Saturday, July 20, 2019

Using up Paint

These journal pages began as a way to use up the watercolour paint on the mixing tray of my palette.

The doodles were added with a Sailor fude and gel pens.

And then, because I couldn't stop, I tried some on canvas paper.

Friday, July 19, 2019

Watercolour Crayons on the Gelli Plate

I've seen a few people playing with Scribble Sticks on the gelli plate, so I had to try with the supplies I have on hand, namely Karat Aquarell Watercoloring Crayons.

The method I prefer is to lightly spray the plate with water and then draw directly with the crayons.  (To get a light spray of water, hold the spray bottle further away.)  Here are a couple of my experiments along the way:


I love the textures you get with a lighter application of water.

watercolour paper

Monday, July 15, 2019

I Eat My Peas With Honey

Lettering - Daniel Smith Luminescent Watercolors, Duochrome Arctic Fire and Pencil Crayon

I did this for the July Westcoast Calligraphy Society Love of Letters challenge.  The July  prompt is "food".

Saturday, July 13, 2019

Men in Hats

I know I've gone through a "drawing men in hats" phase before, but indulge me please.

Friday, July 12, 2019

Playing with Metallic Pencil Crayons

I was browsing Roz Stendahl's blog and came across this post on drawing with metallic pencil crayons. She's the bomb of portrait drawing, IMHO.

I couldn't resist giving Jack Lemon a go.

Tuesday, July 9, 2019

More Fruit Crate Labels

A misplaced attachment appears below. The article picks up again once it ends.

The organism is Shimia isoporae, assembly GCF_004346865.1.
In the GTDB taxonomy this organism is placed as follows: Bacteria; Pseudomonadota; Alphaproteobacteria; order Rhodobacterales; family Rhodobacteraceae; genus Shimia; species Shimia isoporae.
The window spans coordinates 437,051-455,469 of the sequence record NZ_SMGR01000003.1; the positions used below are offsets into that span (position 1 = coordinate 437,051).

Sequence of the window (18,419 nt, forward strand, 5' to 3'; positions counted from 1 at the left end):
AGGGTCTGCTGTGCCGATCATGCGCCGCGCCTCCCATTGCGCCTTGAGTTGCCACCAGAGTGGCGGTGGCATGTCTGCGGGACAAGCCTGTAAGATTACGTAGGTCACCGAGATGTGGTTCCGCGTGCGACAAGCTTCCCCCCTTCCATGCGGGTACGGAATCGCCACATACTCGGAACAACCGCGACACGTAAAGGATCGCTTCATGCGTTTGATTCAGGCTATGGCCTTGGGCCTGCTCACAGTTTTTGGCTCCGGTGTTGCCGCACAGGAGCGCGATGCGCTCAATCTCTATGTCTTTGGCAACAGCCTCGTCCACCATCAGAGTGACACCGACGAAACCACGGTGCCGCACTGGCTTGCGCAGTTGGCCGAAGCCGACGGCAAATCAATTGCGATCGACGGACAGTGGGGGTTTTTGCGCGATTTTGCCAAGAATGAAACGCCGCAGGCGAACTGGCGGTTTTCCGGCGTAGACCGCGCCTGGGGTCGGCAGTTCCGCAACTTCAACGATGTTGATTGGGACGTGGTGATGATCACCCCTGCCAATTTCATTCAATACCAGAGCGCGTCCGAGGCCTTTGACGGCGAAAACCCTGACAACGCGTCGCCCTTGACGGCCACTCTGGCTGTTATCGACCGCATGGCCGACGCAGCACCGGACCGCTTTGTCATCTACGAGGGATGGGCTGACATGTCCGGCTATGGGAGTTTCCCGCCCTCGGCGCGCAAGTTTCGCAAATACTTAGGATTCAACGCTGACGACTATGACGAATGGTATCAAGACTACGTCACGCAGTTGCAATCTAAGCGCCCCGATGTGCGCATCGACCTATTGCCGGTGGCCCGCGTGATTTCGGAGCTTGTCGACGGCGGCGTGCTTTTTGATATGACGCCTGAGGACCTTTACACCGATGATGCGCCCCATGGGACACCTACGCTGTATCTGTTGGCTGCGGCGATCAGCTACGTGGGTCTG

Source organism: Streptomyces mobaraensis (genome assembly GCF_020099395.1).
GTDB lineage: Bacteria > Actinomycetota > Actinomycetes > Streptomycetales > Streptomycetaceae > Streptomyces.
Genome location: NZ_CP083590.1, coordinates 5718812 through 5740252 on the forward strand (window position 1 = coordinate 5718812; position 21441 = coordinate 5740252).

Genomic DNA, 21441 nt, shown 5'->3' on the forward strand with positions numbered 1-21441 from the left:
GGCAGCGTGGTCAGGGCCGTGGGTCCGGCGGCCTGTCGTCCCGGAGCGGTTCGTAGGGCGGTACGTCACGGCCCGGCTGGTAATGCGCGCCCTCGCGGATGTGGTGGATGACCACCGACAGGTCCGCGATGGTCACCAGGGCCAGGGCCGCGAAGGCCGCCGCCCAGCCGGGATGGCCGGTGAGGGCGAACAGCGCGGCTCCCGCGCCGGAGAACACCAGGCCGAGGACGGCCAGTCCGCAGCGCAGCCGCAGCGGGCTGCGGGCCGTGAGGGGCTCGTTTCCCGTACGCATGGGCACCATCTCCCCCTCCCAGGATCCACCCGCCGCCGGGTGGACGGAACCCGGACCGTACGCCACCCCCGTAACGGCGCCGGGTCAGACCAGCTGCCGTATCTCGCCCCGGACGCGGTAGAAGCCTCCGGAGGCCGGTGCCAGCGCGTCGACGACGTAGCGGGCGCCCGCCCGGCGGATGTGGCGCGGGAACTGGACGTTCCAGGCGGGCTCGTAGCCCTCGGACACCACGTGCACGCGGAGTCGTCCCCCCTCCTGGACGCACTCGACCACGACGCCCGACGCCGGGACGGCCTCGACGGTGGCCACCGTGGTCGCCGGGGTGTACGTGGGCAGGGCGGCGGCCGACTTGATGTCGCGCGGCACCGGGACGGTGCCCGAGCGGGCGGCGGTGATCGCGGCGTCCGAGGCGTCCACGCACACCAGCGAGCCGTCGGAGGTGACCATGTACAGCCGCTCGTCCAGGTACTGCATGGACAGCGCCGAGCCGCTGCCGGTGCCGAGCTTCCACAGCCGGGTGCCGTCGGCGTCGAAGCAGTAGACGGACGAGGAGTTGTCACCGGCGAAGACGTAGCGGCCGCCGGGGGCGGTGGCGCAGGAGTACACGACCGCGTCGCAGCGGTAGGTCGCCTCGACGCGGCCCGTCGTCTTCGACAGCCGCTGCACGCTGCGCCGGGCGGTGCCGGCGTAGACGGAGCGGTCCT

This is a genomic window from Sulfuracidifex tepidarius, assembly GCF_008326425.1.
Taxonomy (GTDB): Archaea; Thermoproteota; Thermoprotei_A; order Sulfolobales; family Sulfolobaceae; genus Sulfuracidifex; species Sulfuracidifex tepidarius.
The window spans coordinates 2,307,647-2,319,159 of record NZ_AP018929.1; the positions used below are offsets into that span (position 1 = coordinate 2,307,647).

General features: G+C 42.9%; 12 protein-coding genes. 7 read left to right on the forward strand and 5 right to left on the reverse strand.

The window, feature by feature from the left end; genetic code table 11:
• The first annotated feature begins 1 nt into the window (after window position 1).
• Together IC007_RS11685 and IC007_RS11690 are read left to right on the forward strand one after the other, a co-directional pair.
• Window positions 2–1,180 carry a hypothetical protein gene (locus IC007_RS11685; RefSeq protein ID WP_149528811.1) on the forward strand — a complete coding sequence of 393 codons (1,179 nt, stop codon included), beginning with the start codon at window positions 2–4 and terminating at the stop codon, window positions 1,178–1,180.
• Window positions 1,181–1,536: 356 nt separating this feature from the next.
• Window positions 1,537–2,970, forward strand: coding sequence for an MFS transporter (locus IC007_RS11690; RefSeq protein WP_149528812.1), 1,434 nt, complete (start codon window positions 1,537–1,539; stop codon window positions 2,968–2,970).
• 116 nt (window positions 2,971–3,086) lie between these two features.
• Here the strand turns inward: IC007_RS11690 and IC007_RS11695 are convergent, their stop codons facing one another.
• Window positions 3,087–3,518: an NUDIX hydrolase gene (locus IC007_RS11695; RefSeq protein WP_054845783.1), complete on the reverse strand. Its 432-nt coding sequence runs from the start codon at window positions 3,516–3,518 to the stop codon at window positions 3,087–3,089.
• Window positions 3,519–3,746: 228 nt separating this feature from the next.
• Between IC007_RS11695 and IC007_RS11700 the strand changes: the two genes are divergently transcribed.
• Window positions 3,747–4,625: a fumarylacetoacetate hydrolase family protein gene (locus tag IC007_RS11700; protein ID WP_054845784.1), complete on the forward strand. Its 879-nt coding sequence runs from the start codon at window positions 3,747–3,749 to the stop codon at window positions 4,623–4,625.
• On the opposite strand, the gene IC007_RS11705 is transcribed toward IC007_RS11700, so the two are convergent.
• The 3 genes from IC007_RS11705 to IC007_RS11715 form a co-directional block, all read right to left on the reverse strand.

The fruit crate labels, from a book published by Dover, are a great way to practice my hand-eye coordination. 

Tuesday, July 2, 2019

The Title Page

I'm getting a little tired of sketching my watercolor palette on the first page of every new journal I start.  Sketching my palette was an idea that I got from Liz Steel, but I don't change colors in my palette very often, so I thought I might use the first page as a place to do a lettering exemplar.  Then, I can use it for reference throughout the journal.  (Whether this new idea will continue remains to be seen.)

I copied this from two pieces done by Ben Shahn using gouache with a paint brush.

Monday, July 1, 2019

Pushing the Values on Toned Paper

I have been playing with pencil crayons on toned paper for a couple of days.  It took me awhile to get the hang of it.

I started with Magic Pencils in the garden:

Something wasn't quite right though, and I wasn't happy.  A drawing needs a good variety of values (light and dark), and the magic pencils didn't have the ranges I needed - not much white, no black.  Back in my office/studio this morning, I got out the Prismacolors and enhanced what I did yesterday.  I had to really think about it though, and do a little research.

Here are my notes for next time, using a 5 value scale from lightest to darkest:
  1. Decide which value the paper is going to represent.  On black paper, for example, the paper would be the darkest value.  On this dark rust, it was about Value 4 out of 5.
  2. Pick your pencil crayon colors based on value - white will be Value 1/5, black will be 5/5.  (If you're working on black paper, you won't need black.)
  3. Do an initial drawing thinking mostly about placing the objects on the paper. 
  4. Now concentrate on values.  Unless you're working on black paper, it might be easiest to darken the darkest shadow areas at this point.  Then I find it easiest to think about the lightest values, and so on, working back towards the middle.

Here is another one I did, after adding the Prismacolors:

And here's my initial drawing: